PAP advances human rights, democracy
PAP plays a critical role in advancing issues to do with human rights and democracy in Africa. This words were said by Deputy-Minister of the Department of International Relations and Cooperation, Candice Mashego-Dlamini at the official opening of the First Statutory Committees Sittings of the Six Parliament of the Pan-African Parliament (PAP) at the PAP precinct in Midrand, on 06 March 2023.
The PAP Committees Sitting is convened under the African Union 2023 theme of the year “The Year of AfCFTA: Acceleration of the African Continental Free Trade Area Implementation” and this finds expression with the profound vision for the establishment of the Pan-African Parliament, to ensure the full participation of African peoples in the economic development and integration of the continent.
“It is worth noting that the PAP sitting takes place on the backdrop of a successful 36th Africa Union summit held at the AU headquarters in Ethiopia which edged the AU member states to double the spirit of Pan Africanism, solidarity and brotherhood by accelerating the operationalisation of the AfCFTA. Hosting the PAP Committee Sitting under AU 2023 theme is a clear demonstration of the PAP’s resolve and commitment to working towards the realisation of this significant AU strategic policy framework,” said Mashego-Dhlamini.
According to Mashego-Dhlamini, by hosting the PAP Committees Sitting under the AU 2023 theme of the year is a clear demonstration of the PAP’s resolve and commitment to work towards the realisation of this significant AU and strategic policy framework.
“PAP’s oversight role is important especially in pursuit of fostering growth and prosperity in Africa. PAP remains an integral player in the realisation of the Africa that we want as Pan Africanism drive the unity, self-determination, freedom, progress and collective prosperity,” she said.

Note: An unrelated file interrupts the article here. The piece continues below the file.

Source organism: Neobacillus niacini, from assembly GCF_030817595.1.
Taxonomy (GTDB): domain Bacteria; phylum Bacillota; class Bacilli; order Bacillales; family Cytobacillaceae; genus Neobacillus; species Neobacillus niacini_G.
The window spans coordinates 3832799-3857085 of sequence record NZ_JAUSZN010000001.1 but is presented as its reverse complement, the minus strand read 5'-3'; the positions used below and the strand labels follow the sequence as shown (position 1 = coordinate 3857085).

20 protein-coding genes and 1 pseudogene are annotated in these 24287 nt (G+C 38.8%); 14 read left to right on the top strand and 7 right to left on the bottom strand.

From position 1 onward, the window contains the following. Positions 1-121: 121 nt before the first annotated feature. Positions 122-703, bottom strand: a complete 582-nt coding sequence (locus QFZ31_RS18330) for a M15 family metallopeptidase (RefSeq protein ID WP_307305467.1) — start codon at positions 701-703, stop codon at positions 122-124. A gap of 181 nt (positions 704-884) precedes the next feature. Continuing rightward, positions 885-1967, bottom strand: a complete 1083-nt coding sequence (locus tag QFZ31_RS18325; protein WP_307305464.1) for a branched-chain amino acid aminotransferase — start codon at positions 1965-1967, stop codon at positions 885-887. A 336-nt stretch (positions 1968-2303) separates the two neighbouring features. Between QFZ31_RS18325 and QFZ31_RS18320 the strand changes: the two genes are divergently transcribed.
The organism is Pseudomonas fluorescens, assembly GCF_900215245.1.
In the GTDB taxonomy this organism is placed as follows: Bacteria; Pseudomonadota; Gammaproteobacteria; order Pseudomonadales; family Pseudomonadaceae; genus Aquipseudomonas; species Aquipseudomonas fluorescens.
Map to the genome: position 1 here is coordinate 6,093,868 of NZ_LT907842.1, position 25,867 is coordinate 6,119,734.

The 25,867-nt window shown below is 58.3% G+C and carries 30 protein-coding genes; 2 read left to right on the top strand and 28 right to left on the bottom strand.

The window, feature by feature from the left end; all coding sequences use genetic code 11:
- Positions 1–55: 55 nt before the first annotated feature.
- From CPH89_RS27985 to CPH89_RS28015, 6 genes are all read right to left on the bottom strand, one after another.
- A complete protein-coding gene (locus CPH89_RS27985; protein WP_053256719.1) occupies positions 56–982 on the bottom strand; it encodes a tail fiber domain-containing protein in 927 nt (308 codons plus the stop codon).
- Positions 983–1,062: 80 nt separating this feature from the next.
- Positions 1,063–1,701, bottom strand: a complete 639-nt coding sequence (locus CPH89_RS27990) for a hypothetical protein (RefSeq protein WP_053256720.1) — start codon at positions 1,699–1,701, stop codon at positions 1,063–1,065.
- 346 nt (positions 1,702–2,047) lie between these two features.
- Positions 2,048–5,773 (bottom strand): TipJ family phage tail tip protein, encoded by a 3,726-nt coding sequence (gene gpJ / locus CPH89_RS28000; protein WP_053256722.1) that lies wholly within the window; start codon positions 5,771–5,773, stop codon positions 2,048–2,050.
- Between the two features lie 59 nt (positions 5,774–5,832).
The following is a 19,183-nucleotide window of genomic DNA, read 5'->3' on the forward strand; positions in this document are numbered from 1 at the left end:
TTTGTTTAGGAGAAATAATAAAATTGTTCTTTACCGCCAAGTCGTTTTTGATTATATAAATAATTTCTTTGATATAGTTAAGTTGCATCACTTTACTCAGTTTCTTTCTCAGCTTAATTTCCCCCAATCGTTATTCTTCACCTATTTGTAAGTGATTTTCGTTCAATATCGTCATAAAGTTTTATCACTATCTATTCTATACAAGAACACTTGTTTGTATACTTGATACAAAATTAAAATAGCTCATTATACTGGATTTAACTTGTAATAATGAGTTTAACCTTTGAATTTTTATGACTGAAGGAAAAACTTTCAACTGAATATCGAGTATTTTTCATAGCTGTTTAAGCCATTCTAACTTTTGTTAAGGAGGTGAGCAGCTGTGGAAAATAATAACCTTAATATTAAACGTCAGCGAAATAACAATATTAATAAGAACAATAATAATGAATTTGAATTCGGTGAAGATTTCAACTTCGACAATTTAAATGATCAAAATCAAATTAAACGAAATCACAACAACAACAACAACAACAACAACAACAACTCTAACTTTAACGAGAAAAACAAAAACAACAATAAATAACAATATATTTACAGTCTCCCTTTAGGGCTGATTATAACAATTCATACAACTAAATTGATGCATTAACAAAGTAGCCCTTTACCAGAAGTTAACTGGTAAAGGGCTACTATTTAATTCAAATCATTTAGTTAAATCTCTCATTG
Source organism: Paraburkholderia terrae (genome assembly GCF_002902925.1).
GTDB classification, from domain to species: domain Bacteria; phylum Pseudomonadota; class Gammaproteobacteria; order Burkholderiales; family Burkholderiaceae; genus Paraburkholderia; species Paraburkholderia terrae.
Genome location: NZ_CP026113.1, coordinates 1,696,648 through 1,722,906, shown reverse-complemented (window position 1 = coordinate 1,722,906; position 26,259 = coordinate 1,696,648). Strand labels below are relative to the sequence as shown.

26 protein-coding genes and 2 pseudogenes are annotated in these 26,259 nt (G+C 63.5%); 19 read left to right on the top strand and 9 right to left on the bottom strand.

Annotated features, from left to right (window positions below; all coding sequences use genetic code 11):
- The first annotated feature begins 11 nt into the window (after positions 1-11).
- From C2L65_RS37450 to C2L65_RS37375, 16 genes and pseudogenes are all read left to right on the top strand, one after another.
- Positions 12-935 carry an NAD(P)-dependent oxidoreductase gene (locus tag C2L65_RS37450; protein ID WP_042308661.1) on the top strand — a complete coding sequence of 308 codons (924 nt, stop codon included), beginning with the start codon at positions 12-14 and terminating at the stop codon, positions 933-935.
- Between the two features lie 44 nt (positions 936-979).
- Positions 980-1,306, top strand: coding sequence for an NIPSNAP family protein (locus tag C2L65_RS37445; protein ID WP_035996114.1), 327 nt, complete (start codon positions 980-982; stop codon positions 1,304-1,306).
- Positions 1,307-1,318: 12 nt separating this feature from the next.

Connectedly, this year marks the 60th anniversary of the establishment of the Organisation of African Unity (OAU) and the first decade of Agenda 2063. Relatedly, Mashego-Dhlamini observed that it is therefore quite crucial to invest efforts to complete with tenacity and fervour the work begun by the founding fathers, to ensure that Africa occupies its rightful place in history and restore its dignity.
“The PAP’s oversight role is therefore important in pursuit of fostering economic growth and prosperity in Africa. The PAP remains an integral part towards the realisation of “Africa We Want” as a pan-African drive for unity, self-determination, freedom, progress and collective prosperity,” she added.
Meanwhile, Judge of the African Court on Human Rights,Tujilane R. Chizumila agreed with the Deputy Minister when she noted that, “PAP plays a critical role in advancing issues to do with human rights and democracy in Africa. We are committed to working closely with PAP to protect human rights as we believe that our working together can help protect Human Rights in Africa.” Chizumila said it is important to emphasize the critical role PAP plays in “enacting laws that uphold Human Rights and women rights”.
The programme of the Committees Sitting reflects many current issues, including Model Laws on Climate Change, a timely instrument that will assist our continues respond to the adverse impacts of climate change.
At the recently concluded African Union Summit held on 18 – 18 February 2023 in Addis Ababa, Ethiopia endorsed an initiative by the Republic of Congo to launch an African and World Decade on Afforestation as a response to the accelerating climate change. In this regard, the Republic of Congo will host the first International Conference on Afforestation and Reforestation from 11 – 12 November 2023, a worth conference.
PAP delegates have been encouraged to ensure that their deliberation serves as a build-up towards the Climate Change COP28 set to take place in Dubai, from 30 November – 12 December 2023. Similarly, the Model Law of Soil Management will assist Africa to ensure food security sovereignty in view of the current global food crisis that has impacted food security in most of the countries.